Diagnosis

Some of the following tests may be done depending on your particular case.

  • Thyroid Function Tests: A blood test to see how your thyroid functions. Your level of thyroid stimulating hormone (TSH) is checked.
  • Ultrasound: Harmless sound waves are aimed at the thyroid gland. This is a painless and convenient way to get a picture of the thyroid. It is often used to guide a biopsy.
  • Biopsy: The best way to determine if a nodule is cancer is to do a fine needle aspiration biopsy (FNA) of the nodule. The skin is prepared and numbed and a needle is inserted into the nodule. Cells from the nodule are removed and examined.
  • Cytology: The FNA biopsy specimen is read by the cytopathologist. Thyroid cytology is classified into one of six categories according to the risk of cancer.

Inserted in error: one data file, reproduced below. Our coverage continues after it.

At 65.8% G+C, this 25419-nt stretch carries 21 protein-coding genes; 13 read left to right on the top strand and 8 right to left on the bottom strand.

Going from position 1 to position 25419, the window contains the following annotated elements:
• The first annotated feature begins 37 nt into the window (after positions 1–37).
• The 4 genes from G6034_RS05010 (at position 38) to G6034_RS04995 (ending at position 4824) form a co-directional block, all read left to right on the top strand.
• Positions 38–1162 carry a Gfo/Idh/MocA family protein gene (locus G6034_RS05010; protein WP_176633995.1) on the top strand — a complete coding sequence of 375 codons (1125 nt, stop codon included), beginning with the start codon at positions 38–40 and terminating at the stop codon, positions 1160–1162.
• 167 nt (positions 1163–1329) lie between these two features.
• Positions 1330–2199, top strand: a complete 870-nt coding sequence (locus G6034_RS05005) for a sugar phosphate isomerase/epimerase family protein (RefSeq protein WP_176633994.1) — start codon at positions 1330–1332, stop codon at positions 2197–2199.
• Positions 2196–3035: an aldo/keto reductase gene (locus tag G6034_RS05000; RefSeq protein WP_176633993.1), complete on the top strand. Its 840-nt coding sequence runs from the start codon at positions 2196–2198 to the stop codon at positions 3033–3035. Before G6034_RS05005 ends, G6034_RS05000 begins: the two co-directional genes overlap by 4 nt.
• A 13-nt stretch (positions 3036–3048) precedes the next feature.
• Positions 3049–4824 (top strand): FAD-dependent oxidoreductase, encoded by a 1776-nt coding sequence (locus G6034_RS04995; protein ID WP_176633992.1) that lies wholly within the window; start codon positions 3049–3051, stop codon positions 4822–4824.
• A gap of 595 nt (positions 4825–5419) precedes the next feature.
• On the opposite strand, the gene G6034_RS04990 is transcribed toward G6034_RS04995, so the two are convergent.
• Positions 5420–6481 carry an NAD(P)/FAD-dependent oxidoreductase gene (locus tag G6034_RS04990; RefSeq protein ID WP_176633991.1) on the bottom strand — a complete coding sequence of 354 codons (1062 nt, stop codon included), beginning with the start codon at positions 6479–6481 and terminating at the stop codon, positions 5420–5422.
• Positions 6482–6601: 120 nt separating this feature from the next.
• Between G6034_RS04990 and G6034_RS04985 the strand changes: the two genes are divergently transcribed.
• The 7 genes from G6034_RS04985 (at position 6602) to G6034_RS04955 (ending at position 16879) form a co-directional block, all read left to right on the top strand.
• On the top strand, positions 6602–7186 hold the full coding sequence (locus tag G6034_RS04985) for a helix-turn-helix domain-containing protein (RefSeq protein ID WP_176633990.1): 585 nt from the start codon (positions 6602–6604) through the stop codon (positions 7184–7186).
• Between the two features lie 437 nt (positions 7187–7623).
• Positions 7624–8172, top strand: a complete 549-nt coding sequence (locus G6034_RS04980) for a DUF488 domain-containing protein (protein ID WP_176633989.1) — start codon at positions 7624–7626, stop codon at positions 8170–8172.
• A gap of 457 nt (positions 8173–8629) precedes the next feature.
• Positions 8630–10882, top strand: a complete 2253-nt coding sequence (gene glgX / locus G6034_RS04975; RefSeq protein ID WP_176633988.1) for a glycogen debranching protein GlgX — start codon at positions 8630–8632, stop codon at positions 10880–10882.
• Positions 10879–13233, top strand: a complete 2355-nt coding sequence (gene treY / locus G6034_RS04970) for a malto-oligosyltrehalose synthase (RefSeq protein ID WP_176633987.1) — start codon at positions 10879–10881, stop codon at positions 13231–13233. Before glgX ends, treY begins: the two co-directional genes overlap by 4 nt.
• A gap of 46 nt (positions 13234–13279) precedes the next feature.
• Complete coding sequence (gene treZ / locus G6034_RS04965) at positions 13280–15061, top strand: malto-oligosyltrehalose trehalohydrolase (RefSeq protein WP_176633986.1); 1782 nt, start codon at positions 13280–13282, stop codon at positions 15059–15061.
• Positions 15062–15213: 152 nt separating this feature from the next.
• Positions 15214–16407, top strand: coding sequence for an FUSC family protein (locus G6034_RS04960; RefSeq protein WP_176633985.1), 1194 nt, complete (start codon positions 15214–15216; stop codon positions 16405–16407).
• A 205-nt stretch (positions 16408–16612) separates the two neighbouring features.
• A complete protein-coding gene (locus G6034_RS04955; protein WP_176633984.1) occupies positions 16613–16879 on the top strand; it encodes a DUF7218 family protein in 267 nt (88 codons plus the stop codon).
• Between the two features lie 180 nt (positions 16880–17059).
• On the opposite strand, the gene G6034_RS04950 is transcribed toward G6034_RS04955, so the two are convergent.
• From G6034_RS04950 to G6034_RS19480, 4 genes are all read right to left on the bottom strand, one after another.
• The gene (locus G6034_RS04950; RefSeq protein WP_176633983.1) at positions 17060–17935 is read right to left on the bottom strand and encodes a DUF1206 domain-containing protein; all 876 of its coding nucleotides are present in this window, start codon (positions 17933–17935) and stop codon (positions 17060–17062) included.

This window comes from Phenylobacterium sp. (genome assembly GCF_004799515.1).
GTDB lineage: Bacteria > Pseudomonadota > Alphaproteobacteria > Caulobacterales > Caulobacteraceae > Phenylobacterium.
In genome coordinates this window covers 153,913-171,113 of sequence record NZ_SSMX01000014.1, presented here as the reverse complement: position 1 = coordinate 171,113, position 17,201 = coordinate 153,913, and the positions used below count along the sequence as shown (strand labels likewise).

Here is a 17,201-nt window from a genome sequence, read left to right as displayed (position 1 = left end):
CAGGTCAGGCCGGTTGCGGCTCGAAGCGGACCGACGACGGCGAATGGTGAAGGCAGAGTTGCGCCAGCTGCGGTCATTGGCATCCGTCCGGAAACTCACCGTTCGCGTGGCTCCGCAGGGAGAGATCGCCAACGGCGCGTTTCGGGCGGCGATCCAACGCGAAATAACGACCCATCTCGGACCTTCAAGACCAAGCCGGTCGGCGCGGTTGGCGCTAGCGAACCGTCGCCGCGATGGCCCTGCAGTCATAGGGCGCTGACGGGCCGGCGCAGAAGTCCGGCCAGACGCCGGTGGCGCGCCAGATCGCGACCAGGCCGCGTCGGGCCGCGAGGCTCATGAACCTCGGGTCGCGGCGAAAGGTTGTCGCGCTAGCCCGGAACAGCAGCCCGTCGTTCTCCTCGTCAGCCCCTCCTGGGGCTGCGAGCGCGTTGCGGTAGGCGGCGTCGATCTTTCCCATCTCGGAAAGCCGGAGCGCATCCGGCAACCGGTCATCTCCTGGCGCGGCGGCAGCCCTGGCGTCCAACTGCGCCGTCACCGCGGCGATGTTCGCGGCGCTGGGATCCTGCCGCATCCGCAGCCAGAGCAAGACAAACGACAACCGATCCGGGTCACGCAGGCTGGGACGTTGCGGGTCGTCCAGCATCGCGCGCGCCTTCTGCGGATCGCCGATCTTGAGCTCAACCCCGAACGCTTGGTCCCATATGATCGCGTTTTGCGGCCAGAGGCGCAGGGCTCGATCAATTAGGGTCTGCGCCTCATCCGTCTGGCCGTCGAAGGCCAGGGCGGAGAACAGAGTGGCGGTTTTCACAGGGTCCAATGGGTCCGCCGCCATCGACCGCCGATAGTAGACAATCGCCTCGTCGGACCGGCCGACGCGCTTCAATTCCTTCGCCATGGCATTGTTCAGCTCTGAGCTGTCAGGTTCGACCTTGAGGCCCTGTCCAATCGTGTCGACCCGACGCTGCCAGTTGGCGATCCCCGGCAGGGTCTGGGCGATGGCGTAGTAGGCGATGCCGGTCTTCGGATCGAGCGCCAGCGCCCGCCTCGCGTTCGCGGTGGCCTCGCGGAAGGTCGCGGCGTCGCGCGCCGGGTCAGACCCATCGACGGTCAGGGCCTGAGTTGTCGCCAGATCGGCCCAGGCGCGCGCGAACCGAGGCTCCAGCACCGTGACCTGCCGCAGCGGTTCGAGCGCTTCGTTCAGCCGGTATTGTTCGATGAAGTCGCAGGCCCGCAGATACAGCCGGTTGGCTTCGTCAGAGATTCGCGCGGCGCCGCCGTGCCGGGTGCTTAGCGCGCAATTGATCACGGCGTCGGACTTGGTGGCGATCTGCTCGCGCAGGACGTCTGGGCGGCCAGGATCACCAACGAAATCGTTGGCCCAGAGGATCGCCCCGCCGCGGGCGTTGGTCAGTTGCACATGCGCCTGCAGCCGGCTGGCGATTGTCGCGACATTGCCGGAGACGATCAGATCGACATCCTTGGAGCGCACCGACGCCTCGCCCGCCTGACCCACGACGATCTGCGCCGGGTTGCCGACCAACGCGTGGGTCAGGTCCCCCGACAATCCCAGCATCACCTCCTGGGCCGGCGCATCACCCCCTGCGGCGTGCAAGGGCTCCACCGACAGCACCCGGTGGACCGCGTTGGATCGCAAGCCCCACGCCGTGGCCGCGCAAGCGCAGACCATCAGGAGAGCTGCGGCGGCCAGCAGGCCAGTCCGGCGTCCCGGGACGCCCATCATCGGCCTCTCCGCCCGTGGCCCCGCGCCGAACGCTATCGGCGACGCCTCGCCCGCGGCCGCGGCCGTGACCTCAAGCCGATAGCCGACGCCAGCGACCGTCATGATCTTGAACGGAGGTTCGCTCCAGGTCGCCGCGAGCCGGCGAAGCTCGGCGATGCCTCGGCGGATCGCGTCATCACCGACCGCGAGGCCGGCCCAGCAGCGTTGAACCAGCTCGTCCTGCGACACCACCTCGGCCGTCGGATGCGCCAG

• Molecular Testing: At the University of Colorado Hospital, doctors in our Thyroid Tumor Program have developed two types of molecular tests to reduce unnecessary operations and decrease the chance that a patient with thyroid cancer will need a second operation.
  • Thyroid Uptake and Scan: A small amount of radioactive iodine solution is ingested. The radioactive material is taken up by the thyroid, allowing a scanner to take pictures of the thyroid. This test also determines if the thyroid is overactive, normal, or underactive. It is most commonly used in evaluation of patients with hyperthyroidism.

Thyroid Ultrasound

An ultrasound is one test that can give your doctor information about your thyroid gland. Ultrasounds are also commonly used to guide biopsies.


This information is provided by the Department of Surgery at the University of Colorado School of Medicine. It is not intended to replace the medical advice of your doctor or healthcare provider. Please consult your healthcare provider for advice about a specific medical condition.